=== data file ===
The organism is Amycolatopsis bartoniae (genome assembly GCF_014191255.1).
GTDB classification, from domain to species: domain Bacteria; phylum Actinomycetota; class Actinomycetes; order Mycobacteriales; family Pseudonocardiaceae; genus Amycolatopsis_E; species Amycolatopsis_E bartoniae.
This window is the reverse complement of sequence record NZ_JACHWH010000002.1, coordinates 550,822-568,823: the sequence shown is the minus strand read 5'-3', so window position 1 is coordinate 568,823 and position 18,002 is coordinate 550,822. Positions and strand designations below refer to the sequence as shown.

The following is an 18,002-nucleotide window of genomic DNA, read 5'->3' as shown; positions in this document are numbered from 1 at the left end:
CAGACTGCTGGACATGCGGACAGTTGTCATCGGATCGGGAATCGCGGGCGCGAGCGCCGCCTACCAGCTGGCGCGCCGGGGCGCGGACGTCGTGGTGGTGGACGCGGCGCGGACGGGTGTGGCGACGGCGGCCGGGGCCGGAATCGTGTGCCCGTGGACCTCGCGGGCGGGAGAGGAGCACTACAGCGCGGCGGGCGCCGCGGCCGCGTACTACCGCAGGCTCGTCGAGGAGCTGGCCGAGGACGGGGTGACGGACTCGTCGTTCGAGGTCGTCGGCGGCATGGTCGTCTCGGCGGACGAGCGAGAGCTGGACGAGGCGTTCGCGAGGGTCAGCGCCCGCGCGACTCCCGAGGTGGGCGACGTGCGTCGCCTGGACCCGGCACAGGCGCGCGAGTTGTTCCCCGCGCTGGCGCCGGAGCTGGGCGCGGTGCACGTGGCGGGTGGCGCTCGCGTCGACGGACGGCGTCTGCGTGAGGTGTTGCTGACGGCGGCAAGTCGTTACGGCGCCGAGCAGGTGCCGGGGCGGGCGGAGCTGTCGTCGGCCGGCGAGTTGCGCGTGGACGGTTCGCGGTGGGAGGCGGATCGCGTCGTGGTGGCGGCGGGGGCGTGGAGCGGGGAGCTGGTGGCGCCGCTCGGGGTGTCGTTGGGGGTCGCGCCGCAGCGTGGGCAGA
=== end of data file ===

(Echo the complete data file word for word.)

The organism is Amycolatopsis bartoniae (genome assembly GCF_014191255.1).
GTDB classification, from domain to species: domain Bacteria; phylum Actinomycetota; class Actinomycetes; order Mycobacteriales; family Pseudonocardiaceae; genus Amycolatopsis_E; species Amycolatopsis_E bartoniae.
This window is the reverse complement of sequence record NZ_JACHWH010000002.1, coordinates 550,822-568,823: the sequence shown is the minus strand read 5'-3', so window position 1 is coordinate 568,823 and position 18,002 is coordinate 550,822. Positions and strand designations below refer to the sequence as shown.

The following is an 18,002-nucleotide window of genomic DNA, read 5'->3' as shown; positions in this document are numbered from 1 at the left end:
CAGACTGCTGGACATGCGGACAGTTGTCATCGGATCGGGAATCGCGGGCGCGAGCGCCGCCTACCAGCTGGCGCGCCGGGGCGCGGACGTCGTGGTGGTGGACGCGGCGCGGACGGGTGTGGCGACGGCGGCCGGGGCCGGAATCGTGTGCCCGTGGACCTCGCGGGCGGGAGAGGAGCACTACAGCGCGGCGGGCGCCGCGGCCGCGTACTACCGCAGGCTCGTCGAGGAGCTGGCCGAGGACGGGGTGACGGACTCGTCGTTCGAGGTCGTCGGCGGCATGGTCGTCTCGGCGGACGAGCGAGAGCTGGACGAGGCGTTCGCGAGGGTCAGCGCCCGCGCGACTCCCGAGGTGGGCGACGTGCGTCGCCTGGACCCGGCACAGGCGCGCGAGTTGTTCCCCGCGCTGGCGCCGGAGCTGGGCGCGGTGCACGTGGCGGGTGGCGCTCGCGTCGACGGACGGCGTCTGCGTGAGGTGTTGCTGACGGCGGCAAGTCGTTACGGCGCCGAGCAGGTGCCGGGGCGGGCGGAGCTGTCGTCGGCCGGCGAGTTGCGCGTGGACGGTTCGCGGTGGGAGGCGGATCGCGTCGTGGTGGCGGCGGGGGCGTGGAGCGGGGAGCTGGTGGCGCCGCTCGGGGTGTCGTTGGGGGTCGCGCCGCAGCGTGGGCAGA